Behold a new Christ
Behold the same old horde
Gather at the altering
New beginning, new word
And the word was death
And the word was without light
The new beatitude:
“Good luck…”

What of the pious, the pure of heart, the peaceful?
What of the meek, the mourning, and the merciful?
What of the righteous?
What of the charitable?
What of the truthful, the dutiful, the decent?

Doomed are the poor
Doomed are the peaceful
Doomed are the meek
Doomed are the merciful
For the word is now death
And the word is now without light
The new beatitude:
“Fuck the doomed, you’re on your own”

Why you’re not seeing bible citations

bible-citationSome of you may have noticed I tend not to cite chapter and verse so much any more when quoting from a book of the Bible. There are a few reasons for this apparent sloppiness on my part. Firstly, I am writing for a broad and diverse audience, not all of whom care for exact references. Secondly, for those who do care, I’m trusting they’re probably the types that know their Bibles well enough that they’ve go a fair idea where the quotes come from anyway without my help. Thirdly, we live in an age where anyone can cut and paste or type the text into a search engine or app and find the source and context and intertextual links instantly so I see the old industrial print age practice as increasingly redundant. Let the text be the text without extras I think.

The book of Deer

book of deer - the four evangelists
The Book of Deer

This illustration of the four gospel writers comes from the Book of Deer, the earliest surviving example of Gaelic literature from Scotland. The Book of Deer is an illuminated Christian text, similar to the Book of Kells. It is named after the monastery of Deer and contains portions of the Gospels of Matthew, Mark and Luke, a portion of an Office for the Visitation of the Sick, the complete text of the Gospel of John and the Apostles’ Creed.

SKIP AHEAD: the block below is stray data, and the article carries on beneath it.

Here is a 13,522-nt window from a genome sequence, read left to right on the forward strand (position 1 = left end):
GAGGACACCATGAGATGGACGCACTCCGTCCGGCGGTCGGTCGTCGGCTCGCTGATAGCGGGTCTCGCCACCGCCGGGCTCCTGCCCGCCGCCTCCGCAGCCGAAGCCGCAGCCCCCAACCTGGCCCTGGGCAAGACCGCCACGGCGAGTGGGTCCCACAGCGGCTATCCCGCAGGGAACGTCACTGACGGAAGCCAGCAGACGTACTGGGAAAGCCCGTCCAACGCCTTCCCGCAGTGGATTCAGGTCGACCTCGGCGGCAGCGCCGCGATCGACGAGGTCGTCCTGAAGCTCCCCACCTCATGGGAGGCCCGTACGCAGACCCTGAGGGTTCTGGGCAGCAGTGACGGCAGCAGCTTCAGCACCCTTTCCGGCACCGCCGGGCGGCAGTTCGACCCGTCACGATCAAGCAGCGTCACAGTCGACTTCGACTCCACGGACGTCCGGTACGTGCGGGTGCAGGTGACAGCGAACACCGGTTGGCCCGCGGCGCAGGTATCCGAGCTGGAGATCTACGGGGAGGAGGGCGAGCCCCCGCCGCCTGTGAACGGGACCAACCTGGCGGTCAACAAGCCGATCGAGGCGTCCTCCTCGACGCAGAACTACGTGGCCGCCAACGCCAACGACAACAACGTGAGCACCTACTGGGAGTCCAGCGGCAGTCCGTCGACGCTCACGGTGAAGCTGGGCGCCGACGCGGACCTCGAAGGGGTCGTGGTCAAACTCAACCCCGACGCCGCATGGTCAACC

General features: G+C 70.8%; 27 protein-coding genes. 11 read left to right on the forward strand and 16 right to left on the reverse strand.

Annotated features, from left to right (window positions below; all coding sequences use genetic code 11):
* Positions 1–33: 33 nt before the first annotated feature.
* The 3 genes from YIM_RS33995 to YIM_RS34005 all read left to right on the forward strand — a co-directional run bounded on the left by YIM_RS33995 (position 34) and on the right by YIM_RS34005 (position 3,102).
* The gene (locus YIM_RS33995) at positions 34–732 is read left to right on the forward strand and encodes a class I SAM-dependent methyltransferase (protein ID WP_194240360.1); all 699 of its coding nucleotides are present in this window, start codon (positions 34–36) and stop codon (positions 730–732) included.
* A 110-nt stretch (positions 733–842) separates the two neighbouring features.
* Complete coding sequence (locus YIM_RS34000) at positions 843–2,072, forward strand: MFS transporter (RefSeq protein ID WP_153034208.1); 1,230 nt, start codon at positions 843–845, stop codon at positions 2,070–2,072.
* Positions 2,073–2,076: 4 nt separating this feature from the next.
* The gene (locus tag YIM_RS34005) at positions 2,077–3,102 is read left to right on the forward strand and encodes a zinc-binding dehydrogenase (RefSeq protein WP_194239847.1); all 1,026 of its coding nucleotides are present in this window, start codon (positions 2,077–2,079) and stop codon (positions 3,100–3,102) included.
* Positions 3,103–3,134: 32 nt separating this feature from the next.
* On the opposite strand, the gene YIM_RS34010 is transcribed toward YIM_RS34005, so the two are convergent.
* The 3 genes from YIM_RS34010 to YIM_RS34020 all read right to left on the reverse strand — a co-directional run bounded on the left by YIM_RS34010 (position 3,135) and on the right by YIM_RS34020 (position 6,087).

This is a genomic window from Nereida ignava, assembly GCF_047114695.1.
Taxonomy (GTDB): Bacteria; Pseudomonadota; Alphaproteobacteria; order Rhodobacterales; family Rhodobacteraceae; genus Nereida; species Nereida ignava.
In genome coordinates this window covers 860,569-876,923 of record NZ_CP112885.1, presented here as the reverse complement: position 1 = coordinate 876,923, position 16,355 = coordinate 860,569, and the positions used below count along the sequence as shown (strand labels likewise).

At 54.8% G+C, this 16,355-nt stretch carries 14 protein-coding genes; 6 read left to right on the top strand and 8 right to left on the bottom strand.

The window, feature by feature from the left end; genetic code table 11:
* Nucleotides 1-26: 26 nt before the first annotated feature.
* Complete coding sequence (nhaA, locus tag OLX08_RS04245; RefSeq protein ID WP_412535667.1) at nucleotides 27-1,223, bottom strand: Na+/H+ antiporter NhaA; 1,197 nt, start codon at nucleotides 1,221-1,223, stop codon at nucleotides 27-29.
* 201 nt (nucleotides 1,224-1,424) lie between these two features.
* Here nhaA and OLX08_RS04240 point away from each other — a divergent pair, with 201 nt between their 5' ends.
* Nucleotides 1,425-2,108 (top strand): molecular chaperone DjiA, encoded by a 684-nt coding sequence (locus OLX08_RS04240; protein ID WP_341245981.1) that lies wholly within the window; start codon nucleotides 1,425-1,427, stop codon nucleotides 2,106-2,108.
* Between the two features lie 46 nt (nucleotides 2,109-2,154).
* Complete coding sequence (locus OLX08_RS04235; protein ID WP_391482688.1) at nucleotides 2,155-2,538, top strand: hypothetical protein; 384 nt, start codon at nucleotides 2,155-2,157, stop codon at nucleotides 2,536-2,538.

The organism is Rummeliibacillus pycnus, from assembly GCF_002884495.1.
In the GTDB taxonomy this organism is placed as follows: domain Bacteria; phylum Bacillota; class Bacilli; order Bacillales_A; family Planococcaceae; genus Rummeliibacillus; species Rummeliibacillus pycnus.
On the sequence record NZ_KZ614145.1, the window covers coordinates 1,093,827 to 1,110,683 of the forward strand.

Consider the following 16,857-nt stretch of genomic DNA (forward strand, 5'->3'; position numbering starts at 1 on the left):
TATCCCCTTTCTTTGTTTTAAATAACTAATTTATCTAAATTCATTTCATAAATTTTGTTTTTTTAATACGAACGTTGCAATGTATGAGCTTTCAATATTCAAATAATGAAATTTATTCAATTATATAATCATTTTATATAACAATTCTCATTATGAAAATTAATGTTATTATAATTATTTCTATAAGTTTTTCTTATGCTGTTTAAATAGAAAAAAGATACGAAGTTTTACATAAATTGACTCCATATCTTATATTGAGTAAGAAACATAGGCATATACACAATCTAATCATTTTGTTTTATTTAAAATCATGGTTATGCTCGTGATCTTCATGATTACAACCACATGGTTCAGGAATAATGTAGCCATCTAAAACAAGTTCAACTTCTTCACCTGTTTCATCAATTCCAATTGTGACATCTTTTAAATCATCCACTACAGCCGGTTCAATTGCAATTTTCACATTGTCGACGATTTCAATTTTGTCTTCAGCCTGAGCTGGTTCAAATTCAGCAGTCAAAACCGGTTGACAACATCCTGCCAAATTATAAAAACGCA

Who is the Old Testament law for?

Woodcut-style-image-of-the-Biblical-Moses-bringing-the-ten-commandments-down-from-the-mountain--Stock-VectorWhen interpreting Old Testament law it’s important to recognise who it’s for. For while some laws were given to humans in general, other laws were given to the Israelites alone. And while some laws were given to the Israelites in general, other laws were given to the Levitical priests alone. And while some laws were given to the priests in general, others were given to the high priest alone. It is important therefore to pay attention to the context as well of the content of laws. Lest we apply laws in situations for which they were never intended.

Behemoth and Leviathan

Behemoth and Leviathan by PutridusCor
I found this image of Behemoth and Leviathan on DeviantArt by a person calling themselves PutridusCor, which seems to be the moniker for a guy named Aidan in Canada.

Behemoth and Leviathan are two enigmatic animals mentioned in the Old Testament book of Job. Some equate Behemoth and Leviathan with a hippopotamus and a crocodile respectively, others have compared them to primeval monsters of pagan mythology. This artist seems to have taken the latter approach.

Is the Quran more like the Old Testament or New Testament?

Reading through the Quran as I was finding the author sounded a lot more like the Old Testament prophets than Jesus or the apostles. So I asked some Muslims if they had shared a similar experience, after reading both the Bible and the Quran.

It prompted a very interesting discussion. My experience was echoed by some Muslims. One affirmed Paul contradicted the Quran and another said the Quran “is very similar in tone to the Old Testament prophetic books because instead of being narrations of events like the New Testament and Old Testament books like the Book of Kings, they are more like ‘direct transmitted’ revelations…like the book of Ezekiel, Isaiah, Jeremiah and so forth.”

Many others, however, downplayed the differences between the New Testament, the Old Testament and the Quran, suggesting they reflected differences in context only, not actual content, because “all are revelation from same and only God.” This did, however, leave me curious as to how they square the story of the woman caught in adultery and the story of the crucifixion of Jesus with the Quran, so I have much more to explore.

Overall though, it did affirm my impression that Islam is often closer to Judaism than it is to Christianity.